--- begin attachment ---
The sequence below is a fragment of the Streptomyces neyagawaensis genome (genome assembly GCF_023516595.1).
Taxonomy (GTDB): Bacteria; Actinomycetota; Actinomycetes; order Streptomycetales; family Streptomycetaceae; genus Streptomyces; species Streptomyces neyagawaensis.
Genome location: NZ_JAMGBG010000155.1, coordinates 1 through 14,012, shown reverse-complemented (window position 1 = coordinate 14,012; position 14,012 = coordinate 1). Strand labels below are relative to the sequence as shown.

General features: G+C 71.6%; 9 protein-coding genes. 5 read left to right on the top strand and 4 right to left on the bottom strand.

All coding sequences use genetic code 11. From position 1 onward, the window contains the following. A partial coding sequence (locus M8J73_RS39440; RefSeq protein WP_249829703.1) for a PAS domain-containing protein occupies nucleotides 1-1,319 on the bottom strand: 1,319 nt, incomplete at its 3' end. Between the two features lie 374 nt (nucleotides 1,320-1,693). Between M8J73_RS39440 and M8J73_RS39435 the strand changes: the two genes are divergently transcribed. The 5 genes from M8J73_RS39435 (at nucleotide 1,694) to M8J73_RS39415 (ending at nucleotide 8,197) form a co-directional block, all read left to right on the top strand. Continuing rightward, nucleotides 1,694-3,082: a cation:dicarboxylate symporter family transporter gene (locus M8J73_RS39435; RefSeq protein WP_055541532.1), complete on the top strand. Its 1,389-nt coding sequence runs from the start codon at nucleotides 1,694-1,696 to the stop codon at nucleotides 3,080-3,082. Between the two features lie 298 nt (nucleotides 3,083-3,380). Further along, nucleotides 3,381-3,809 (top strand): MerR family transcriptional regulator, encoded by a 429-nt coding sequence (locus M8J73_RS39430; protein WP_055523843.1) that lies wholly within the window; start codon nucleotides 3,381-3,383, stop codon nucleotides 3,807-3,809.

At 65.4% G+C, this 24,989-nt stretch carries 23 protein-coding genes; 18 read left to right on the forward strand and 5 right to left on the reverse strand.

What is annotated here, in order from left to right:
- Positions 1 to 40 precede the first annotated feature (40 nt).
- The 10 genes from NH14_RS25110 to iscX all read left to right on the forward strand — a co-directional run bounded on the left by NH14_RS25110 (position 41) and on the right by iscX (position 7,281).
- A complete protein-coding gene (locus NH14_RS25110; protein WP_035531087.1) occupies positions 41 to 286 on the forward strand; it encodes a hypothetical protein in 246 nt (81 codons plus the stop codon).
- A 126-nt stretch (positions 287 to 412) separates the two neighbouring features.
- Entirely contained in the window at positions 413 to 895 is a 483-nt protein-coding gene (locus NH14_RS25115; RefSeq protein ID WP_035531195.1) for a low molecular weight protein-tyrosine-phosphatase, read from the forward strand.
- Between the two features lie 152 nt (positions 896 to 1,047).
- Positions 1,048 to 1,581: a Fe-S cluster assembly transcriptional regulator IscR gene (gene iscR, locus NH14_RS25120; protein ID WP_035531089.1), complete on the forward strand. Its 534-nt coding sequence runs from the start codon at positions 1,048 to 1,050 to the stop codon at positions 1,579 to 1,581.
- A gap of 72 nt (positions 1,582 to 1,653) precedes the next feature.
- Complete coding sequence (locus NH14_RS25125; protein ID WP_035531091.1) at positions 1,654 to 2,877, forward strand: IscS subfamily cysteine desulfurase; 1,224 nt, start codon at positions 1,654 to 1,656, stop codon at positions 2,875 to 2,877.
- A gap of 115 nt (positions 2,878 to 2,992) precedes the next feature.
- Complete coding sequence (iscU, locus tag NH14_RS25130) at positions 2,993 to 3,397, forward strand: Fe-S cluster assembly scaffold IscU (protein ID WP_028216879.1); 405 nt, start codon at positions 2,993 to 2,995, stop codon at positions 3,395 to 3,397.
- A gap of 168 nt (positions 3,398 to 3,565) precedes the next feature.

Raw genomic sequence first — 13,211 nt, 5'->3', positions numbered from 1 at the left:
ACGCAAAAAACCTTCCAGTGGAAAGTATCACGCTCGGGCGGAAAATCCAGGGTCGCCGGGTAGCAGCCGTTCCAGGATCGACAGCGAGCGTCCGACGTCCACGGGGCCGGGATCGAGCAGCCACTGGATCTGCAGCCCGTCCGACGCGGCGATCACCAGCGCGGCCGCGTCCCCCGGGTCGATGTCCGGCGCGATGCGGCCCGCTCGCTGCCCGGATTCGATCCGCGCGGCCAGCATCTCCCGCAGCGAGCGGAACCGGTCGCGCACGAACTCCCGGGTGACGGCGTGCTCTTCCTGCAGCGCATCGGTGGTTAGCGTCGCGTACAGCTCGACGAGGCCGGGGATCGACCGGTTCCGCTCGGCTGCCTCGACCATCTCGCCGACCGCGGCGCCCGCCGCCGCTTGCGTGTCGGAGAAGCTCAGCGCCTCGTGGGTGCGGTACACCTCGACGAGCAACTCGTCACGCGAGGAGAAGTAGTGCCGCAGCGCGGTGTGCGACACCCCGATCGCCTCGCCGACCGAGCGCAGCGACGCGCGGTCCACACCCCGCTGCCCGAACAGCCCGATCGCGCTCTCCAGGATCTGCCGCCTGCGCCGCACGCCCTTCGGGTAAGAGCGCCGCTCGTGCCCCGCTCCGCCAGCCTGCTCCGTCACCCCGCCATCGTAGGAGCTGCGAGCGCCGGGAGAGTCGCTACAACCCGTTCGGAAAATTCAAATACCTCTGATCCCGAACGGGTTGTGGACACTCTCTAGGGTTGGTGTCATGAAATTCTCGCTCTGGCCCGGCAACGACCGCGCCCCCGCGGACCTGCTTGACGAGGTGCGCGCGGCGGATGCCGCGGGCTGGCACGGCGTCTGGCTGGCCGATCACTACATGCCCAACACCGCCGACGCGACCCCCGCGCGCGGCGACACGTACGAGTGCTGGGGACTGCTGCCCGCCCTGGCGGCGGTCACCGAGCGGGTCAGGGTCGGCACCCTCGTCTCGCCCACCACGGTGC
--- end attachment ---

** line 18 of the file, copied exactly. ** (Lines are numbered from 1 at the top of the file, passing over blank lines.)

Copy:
- Complete coding sequence (iscU, locus tag NH14_RS25130) at positions 2,993 to 3,397, forward strand: Fe-S cluster assembly scaffold IscU (protein ID WP_028216879.1); 405 nt, start codon at positions 2,993 to 2,995, stop codon at positions 3,395 to 3,397.